Sand from Kelso Sand Dunes, Mojave Desert, California. (Click to enlarge.)

Geology in the News –

We live in an anti-science age in which scientists and scientific ideas have lost considerable credibility with the public. Here is an interesting take on why we should not call this a “war on science”as so many do. Such aggressive language usually has a negative effect on audiences. What we should do to restore respect for the scientific method and discourse is unclear.

This BBC article on the Thwaites Glacier in Antarctica is fantastic, especially the images and graphics. This is where Dr. Alley did her recent field work. It is a very dramatic place of high consequences. Here’s an accompanying video.

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Principles of Stratigraphy — Introduction (January 28 & 30)

It is difficult to construct an interesting page on stratigraphy. So many lecture outlines, so few useful pages. The Geology and Geological Time page of the University of California, Berkeley, is not bad as an introduction, especially for those of you with just one previous geology course. You can always practice your stratigraphic skills with this elaborate dating assignment you can download and then cut into little cards. (I wouldn’t bother, but maybe you have a roommate with little to do?) Visit Jurassic Tank, an experimental stratigraphy apparatus at the University of Minnesota. This detailed website on the geology of the south-central coast of England is also a very good example of stratigraphy in action (and where I had many students doing fieldwork years ago). For the lab, you can’t beat these brief descriptions and images of sedimentary structures from Wikipedia.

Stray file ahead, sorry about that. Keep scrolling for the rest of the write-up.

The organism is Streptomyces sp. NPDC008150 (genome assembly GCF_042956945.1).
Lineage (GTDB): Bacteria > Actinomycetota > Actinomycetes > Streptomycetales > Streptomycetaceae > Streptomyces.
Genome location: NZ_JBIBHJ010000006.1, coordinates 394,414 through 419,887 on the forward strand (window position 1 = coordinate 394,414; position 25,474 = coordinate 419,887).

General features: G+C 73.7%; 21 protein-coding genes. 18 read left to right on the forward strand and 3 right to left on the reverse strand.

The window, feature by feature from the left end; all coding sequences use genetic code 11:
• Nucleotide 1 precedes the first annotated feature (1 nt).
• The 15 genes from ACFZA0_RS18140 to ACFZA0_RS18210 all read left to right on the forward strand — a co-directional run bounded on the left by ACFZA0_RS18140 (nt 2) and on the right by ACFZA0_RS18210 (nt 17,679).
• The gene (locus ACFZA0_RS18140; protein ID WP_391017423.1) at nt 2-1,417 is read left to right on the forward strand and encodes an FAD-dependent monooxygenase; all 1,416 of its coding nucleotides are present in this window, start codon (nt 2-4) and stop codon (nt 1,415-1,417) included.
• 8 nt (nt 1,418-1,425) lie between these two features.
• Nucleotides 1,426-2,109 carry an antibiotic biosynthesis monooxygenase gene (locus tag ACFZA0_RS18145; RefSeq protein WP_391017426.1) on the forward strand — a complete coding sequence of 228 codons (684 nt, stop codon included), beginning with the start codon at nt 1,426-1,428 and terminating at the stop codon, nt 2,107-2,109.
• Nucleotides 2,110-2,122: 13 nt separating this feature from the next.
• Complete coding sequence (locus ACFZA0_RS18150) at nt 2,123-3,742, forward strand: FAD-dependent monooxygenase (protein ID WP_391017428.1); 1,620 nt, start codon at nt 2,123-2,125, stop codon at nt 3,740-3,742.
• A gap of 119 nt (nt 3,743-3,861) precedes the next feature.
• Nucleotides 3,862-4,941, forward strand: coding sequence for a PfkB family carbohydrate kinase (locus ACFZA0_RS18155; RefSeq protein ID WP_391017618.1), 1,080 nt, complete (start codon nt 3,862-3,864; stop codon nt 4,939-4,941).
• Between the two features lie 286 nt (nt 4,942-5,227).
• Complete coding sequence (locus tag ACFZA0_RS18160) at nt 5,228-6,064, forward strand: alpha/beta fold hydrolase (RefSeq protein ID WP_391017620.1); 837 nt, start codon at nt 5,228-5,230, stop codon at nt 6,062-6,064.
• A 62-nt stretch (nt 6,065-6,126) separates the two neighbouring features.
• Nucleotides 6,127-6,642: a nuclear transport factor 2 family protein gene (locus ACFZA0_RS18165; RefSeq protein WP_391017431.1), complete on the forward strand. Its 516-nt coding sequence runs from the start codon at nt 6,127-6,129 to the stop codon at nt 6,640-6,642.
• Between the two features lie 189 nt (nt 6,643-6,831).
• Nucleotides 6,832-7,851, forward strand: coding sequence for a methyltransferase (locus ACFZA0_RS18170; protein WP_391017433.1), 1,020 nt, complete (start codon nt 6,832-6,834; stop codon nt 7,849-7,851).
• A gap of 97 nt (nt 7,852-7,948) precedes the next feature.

Here is your Essay #1 assignment.

Wadi sediments in Death Valley, California. (Click to enlarge)

Geology in the News –

Earth’s oldest rock was apparently found on the Moon by Apollo 14 astronauts. It is about 4.1 billion years old and was blasted off the Earth by a giant impact. You know there’s a good story here.